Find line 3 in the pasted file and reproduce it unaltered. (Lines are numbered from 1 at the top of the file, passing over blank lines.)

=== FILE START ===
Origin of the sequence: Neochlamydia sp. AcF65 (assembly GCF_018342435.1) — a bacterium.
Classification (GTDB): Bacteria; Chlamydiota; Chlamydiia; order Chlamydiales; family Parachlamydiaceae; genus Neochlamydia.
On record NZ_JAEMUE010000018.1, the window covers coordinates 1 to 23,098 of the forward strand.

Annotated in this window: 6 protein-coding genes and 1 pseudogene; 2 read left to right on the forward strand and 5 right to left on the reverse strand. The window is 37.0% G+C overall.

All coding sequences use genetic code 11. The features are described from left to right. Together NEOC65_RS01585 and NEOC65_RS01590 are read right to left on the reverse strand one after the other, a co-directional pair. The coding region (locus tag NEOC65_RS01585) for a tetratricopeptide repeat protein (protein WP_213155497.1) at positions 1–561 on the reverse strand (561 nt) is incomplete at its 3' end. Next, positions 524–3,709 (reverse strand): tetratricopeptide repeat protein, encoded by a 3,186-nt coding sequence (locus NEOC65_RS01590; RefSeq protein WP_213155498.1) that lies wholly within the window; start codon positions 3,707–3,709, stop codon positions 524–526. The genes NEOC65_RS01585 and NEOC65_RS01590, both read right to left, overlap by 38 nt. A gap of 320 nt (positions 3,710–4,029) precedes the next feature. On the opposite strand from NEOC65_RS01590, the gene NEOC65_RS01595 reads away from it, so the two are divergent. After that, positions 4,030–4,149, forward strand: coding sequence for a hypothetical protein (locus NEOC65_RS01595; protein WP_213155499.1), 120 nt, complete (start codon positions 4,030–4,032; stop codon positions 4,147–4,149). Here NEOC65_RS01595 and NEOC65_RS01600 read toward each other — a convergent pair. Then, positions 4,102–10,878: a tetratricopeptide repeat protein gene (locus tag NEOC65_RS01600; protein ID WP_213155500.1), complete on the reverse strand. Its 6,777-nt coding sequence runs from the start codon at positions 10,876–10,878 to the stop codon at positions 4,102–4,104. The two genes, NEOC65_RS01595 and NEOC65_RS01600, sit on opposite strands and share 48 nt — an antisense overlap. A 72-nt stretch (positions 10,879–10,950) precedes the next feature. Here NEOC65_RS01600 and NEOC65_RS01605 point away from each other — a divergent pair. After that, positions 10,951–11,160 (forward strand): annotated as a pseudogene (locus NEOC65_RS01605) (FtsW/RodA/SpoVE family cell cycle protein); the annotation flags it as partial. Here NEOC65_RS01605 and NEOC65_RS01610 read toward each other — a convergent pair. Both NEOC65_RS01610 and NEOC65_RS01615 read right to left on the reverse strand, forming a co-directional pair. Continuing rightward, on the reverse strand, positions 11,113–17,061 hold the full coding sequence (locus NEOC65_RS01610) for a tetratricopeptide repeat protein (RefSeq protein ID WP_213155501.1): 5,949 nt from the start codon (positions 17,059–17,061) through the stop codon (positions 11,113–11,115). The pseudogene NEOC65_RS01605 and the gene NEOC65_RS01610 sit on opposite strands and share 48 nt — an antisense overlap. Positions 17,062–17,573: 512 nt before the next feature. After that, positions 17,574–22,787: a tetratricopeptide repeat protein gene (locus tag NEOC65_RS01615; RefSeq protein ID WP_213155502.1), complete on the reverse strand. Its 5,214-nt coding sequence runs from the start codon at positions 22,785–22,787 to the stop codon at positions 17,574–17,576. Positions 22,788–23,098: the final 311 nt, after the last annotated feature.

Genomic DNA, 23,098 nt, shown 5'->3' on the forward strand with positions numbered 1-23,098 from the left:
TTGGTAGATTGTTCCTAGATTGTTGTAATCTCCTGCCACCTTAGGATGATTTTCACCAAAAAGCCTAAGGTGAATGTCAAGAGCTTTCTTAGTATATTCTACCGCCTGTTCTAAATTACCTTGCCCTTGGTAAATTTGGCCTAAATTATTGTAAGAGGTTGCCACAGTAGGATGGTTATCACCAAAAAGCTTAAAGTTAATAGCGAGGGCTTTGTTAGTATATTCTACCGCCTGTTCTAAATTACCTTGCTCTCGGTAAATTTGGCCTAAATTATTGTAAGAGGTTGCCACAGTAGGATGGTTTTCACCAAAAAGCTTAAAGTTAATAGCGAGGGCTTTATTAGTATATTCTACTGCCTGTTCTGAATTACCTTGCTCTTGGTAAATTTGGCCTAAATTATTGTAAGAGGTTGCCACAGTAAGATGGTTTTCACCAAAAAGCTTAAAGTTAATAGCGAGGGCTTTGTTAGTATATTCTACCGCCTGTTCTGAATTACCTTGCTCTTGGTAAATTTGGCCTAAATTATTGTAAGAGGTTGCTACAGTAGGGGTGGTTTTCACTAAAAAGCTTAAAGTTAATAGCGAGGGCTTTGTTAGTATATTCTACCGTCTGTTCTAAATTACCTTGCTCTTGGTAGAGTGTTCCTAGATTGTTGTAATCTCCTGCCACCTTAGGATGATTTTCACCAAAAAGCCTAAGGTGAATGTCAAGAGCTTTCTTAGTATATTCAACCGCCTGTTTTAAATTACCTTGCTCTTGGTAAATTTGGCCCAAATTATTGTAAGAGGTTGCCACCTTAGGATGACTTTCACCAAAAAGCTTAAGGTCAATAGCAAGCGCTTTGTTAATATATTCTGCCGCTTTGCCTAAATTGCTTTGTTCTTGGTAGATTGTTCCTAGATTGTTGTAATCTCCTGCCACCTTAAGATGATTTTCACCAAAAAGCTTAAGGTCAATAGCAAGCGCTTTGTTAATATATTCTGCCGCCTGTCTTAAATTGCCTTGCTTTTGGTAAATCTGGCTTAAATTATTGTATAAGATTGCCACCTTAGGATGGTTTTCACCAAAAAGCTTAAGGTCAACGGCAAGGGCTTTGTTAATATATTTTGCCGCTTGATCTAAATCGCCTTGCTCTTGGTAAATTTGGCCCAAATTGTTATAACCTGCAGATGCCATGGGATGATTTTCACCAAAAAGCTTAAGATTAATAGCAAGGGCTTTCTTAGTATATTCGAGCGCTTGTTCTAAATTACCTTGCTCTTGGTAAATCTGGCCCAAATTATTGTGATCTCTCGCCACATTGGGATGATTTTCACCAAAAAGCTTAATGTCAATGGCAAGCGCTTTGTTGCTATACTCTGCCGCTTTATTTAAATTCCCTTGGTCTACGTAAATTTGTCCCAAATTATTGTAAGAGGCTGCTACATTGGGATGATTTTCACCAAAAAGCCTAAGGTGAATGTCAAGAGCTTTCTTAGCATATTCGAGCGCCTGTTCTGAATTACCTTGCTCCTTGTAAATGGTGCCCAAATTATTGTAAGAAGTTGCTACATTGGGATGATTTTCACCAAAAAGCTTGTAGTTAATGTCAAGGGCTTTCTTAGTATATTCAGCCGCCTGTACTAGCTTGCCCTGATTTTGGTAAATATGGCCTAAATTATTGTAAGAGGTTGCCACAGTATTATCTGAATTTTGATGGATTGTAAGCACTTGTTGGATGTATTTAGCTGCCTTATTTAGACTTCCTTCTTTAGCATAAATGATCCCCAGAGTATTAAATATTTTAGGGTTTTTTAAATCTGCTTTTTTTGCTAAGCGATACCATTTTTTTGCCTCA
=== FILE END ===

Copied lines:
On record NZ_JAEMUE010000018.1, the window covers coordinates 1 to 23,098 of the forward strand.